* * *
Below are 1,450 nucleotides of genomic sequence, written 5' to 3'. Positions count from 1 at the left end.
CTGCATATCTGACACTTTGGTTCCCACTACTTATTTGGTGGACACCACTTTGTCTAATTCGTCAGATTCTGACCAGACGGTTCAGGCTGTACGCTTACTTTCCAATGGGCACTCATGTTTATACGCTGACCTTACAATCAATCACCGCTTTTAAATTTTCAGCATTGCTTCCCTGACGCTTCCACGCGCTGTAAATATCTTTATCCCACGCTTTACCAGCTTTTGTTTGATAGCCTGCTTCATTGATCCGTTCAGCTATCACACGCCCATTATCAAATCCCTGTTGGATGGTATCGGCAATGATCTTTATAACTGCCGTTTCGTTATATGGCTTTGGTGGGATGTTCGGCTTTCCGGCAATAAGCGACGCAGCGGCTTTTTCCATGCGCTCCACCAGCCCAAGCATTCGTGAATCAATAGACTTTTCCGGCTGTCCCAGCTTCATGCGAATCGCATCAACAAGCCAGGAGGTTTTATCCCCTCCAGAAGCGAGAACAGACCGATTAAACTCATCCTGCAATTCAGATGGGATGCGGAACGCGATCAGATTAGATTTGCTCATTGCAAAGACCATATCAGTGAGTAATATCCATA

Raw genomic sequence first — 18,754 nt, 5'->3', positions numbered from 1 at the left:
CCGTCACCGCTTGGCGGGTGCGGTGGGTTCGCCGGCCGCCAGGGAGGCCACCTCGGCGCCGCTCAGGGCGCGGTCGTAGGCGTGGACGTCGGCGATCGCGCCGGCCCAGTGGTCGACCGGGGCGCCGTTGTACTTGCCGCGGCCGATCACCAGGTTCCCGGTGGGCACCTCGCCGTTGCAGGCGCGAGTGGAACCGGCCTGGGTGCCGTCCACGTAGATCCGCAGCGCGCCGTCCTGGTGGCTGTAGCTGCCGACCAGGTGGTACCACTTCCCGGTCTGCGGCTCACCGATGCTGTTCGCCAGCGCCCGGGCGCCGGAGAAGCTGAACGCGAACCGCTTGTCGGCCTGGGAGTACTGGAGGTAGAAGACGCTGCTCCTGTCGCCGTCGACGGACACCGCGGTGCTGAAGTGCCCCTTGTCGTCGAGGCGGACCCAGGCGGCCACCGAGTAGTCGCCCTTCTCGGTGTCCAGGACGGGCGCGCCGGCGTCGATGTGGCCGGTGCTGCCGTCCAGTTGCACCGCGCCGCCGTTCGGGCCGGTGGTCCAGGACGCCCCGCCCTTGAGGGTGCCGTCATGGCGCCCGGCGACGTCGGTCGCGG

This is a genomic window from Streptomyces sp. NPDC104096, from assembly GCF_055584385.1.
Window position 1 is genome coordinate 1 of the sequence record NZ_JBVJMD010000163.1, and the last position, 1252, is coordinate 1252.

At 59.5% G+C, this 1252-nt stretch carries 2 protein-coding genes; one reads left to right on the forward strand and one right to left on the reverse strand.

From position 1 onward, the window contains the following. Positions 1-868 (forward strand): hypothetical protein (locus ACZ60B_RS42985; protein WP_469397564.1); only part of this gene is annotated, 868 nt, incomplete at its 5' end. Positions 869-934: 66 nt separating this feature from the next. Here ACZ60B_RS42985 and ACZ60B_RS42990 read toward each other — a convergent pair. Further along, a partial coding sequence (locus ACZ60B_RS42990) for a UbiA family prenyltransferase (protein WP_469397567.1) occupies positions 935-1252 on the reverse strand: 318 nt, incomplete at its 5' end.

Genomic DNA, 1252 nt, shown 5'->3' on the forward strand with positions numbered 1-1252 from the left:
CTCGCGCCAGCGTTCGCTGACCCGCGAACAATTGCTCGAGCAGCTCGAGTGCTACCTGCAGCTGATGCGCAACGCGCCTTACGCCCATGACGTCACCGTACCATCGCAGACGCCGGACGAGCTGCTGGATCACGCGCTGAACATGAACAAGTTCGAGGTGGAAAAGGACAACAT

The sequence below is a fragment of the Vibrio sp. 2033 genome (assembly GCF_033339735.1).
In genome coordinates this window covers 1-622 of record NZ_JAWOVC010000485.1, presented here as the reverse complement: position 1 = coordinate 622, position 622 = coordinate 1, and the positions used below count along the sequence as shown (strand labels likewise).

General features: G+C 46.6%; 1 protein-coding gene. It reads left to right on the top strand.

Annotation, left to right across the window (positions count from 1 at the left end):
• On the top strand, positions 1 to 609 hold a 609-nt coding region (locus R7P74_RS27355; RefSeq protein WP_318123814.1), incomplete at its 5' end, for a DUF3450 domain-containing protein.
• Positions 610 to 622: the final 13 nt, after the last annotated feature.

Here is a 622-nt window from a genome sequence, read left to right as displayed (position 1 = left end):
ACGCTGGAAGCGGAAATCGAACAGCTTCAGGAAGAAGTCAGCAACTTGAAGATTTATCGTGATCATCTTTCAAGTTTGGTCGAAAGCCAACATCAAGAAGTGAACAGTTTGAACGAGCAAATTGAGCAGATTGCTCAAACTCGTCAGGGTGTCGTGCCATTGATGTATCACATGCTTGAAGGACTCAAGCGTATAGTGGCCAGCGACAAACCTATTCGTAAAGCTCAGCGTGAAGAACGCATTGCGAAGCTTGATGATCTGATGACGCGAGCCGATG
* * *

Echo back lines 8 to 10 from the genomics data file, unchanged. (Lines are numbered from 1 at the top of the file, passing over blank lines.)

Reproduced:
From position 1 onward, the window contains the following. Positions 1-868 (forward strand): hypothetical protein (locus ACZ60B_RS42985; protein WP_469397564.1); only part of this gene is annotated, 868 nt, incomplete at its 5' end. Positions 869-934: 66 nt separating this feature from the next. Here ACZ60B_RS42985 and ACZ60B_RS42990 read toward each other — a convergent pair. Further along, a partial coding sequence (locus ACZ60B_RS42990) for a UbiA family prenyltransferase (protein WP_469397567.1) occupies positions 935-1252 on the reverse strand: 318 nt, incomplete at its 5' end.

Genomic DNA, 1252 nt, shown 5'->3' on the forward strand with positions numbered 1-1252 from the left:
CTCGCGCCAGCGTTCGCTGACCCGCGAACAATTGCTCGAGCAGCTCGAGTGCTACCTGCAGCTGATGCGCAACGCGCCTTACGCCCATGACGTCACCGTACCATCGCAGACGCCGGACGAGCTGCTGGATCACGCGCTGAACATGAACAAGTTCGAGGTGGAAAAGGACAACAT